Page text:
How to Get Nail Polish Remover Off Tile

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A pristine tile floor that is marred by a streak of brightly colored nail polish from a dropped bottle or cotton ball stained with nail polish remover and color can ruin your day as well as the tile. No matter if it's spilled acetone from removing nail polish or the viscous nail bed color itself that has stained the tile, the blemish can usually be removed or at least minimized with a few tips and tricks. Depending on the type of tile, the amount of liquid and the presence of acetone, you should be able to eradicate the stain on a tile floor with tile polish remover and other household items.

How to Get Nail Polish Remover Off Tile
Image Credit: Sven Hagolani/fStop/GettyImages

Acetone Stain on Tile Floor

While nail polish remover is actually a good, inexpensive and effective cleaner for many types of tile, it can do damage if left too long on the surface of the tile. The ethyl acetate and acetone in the nail polish remover can cause uneven discolorations in solid-colored tile or interrupt an otherwise pleasing pattern of natural discoloration on sealed stone tiles. To remove acetone, make a four to one mixture of water to vinegar with a few drops of dish-washing liquid. Scrub at the acetone spill, dry it and repeat to make sure all of the nail polish remover has been cleaned from the surface of the tile. Check for any splashes that may be outside of the original area of the acetone spill.

Tile Types Matter

If the tile is ceramic, acetone won't be a problem to quickly clean up nail polish that has found its way onto the durable surface. However, not all tiles are built the same. Stone tiles that have not been sealed, some porcelain tiles and porous soap stone, granite and marble will be adversely affected by drops of nail polish remover or streaks of nail polish that make their way to the surface. If a spill occurs, speed is the best first defense. Wipe up any spills quickly by blotting, not wiping, in order to reduce the area that is affected. If acetone has discolored the stone, shoe polish or a professional stain remover can mask the mark. If polish has hardened on the surface, use a butter knife to carefully chip the polish off the stone without causing damage. If a blemish of color is left behind, dab the area with a cotton ball with just a touch of acetone on it so that it doesn't spread the nail polish remover beyond the stain.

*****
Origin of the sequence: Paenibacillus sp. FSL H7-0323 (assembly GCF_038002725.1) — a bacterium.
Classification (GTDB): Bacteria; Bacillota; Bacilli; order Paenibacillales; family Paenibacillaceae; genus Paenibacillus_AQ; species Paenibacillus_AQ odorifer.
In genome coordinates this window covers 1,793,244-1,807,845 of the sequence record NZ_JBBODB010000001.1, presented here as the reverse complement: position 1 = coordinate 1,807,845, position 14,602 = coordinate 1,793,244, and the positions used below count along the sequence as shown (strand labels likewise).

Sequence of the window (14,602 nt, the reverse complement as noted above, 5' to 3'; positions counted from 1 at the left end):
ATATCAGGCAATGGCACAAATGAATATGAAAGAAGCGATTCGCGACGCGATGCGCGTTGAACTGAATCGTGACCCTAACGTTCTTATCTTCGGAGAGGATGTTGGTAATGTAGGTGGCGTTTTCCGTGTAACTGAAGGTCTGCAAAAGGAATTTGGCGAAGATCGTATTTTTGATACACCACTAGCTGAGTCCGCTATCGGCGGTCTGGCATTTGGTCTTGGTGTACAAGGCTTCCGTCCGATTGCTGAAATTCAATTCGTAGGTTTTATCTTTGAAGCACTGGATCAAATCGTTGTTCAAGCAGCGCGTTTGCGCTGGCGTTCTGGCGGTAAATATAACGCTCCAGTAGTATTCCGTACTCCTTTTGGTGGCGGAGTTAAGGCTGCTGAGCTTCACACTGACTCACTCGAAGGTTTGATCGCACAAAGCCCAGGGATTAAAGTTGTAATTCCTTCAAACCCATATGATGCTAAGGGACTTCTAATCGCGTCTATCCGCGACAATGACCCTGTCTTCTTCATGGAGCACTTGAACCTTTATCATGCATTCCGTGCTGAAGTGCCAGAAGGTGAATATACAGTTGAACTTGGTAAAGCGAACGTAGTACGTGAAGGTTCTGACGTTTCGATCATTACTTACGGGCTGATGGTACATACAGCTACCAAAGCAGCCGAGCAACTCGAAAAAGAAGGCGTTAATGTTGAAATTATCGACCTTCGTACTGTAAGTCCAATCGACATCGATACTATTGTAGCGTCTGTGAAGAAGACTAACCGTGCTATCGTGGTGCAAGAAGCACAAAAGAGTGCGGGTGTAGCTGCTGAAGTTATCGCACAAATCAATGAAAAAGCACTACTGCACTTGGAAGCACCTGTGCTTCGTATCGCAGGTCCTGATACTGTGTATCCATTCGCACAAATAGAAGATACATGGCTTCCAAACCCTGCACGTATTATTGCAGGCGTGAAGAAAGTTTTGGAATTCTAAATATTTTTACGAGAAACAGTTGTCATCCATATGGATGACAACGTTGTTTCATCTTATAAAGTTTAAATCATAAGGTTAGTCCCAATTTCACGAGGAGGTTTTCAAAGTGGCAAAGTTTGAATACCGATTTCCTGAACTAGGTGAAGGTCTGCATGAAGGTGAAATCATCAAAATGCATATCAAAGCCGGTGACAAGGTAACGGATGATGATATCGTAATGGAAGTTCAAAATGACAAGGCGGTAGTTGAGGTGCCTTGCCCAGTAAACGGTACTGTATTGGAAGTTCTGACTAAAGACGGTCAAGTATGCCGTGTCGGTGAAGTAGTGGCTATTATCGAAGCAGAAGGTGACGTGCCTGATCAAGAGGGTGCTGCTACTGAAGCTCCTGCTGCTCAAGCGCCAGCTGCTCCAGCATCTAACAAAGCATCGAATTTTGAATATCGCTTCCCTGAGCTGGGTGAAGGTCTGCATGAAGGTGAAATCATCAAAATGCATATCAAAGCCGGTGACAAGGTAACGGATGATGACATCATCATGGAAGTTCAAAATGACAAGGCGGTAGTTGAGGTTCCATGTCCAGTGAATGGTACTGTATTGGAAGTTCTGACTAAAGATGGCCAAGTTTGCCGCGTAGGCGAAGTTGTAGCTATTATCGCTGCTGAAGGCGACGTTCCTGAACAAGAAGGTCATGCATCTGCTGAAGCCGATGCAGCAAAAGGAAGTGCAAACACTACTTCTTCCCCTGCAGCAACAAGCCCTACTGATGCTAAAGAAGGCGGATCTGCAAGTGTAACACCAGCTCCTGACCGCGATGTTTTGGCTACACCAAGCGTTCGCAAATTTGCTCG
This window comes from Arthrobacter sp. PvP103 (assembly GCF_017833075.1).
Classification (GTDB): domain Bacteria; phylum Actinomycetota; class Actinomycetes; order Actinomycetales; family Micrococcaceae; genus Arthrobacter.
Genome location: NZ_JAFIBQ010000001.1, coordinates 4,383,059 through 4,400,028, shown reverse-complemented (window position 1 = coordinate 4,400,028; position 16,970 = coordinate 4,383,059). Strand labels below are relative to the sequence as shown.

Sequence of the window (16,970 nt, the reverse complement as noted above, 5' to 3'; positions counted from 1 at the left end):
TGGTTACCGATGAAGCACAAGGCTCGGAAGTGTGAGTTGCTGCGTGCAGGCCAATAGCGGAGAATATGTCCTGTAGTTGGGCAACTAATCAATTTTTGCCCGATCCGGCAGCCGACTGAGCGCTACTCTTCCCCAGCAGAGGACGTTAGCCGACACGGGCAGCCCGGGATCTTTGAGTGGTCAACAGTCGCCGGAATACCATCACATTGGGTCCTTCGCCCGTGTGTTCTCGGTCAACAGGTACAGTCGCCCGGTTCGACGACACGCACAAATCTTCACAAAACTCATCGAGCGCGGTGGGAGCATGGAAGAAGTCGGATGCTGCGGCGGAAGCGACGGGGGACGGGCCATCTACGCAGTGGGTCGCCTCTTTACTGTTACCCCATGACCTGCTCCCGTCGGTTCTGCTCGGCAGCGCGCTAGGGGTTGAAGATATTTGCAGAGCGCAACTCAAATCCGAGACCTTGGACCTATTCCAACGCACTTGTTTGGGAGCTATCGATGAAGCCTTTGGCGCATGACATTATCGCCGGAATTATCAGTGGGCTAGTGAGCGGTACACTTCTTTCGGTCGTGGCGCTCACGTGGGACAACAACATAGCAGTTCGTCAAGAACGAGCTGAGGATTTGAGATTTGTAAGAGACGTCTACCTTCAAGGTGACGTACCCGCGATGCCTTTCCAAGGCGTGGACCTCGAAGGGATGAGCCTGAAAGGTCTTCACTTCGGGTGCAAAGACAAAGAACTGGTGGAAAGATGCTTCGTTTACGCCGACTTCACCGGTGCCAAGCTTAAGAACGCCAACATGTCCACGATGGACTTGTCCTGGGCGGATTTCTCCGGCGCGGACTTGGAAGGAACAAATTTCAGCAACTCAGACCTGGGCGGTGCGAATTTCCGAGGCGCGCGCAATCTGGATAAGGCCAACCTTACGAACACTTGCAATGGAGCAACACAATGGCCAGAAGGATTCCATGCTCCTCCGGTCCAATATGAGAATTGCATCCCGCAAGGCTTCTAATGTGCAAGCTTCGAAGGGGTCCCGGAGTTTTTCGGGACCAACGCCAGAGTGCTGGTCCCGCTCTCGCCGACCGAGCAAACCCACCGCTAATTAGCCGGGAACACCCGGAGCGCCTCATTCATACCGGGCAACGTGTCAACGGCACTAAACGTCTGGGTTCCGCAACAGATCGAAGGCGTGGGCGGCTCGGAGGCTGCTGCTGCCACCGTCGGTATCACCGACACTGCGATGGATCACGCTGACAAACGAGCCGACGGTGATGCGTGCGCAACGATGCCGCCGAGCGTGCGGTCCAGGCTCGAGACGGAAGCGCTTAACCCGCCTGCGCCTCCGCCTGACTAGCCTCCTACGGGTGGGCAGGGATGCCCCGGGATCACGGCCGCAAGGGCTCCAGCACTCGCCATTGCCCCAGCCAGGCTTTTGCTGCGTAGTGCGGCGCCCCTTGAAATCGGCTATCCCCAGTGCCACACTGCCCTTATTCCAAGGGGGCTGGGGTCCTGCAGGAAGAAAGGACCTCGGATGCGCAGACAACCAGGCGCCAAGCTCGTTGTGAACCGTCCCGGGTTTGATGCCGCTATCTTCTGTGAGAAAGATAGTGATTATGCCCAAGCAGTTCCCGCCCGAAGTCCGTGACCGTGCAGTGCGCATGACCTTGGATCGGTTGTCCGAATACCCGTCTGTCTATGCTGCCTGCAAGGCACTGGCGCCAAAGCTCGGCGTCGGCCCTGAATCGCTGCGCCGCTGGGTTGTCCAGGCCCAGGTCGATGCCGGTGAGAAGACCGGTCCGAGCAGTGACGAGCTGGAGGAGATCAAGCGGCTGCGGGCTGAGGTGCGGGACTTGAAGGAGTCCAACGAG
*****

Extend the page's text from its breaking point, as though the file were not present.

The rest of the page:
Non-Acetone Polish Remover Ideas

If a puddle of polish has somehow found its way to the tile surface, you can clean up nail polish with sugar if it is still wet. Apply a teaspoon of sugar at a time to the pool of polish until it begins to clump. Start at the edges and work your way toward the middle. This can stop the stain from spreading as you add the weight of the sugar to the colorful blob on the tile. When the polish has absorbed all of the sugar it can, it will look like a large, glittering glob and should be able to be picked up without spreading the underlying wet product to other areas of the tile. Sugar also works as a gentle abrasive that will help to lift the liquid from the surface of the tile. Once the excess polish has been removed, tackle the remaining stain according to what works best for the tile that was affected by the spill.


Kimberley McGee is an award-winning journalist with 20+ years of experience writing for a variety of clients, including The New York Times, Las Vegas Review-Journal Home section and other national publications. As a professional writer she has researched, interviewed sources and written about home improvement, interior design and related business trends. She earned a B.A. in Journalism from the University of Nevada, Las Vegas. Her full bio and clips can be viewed at

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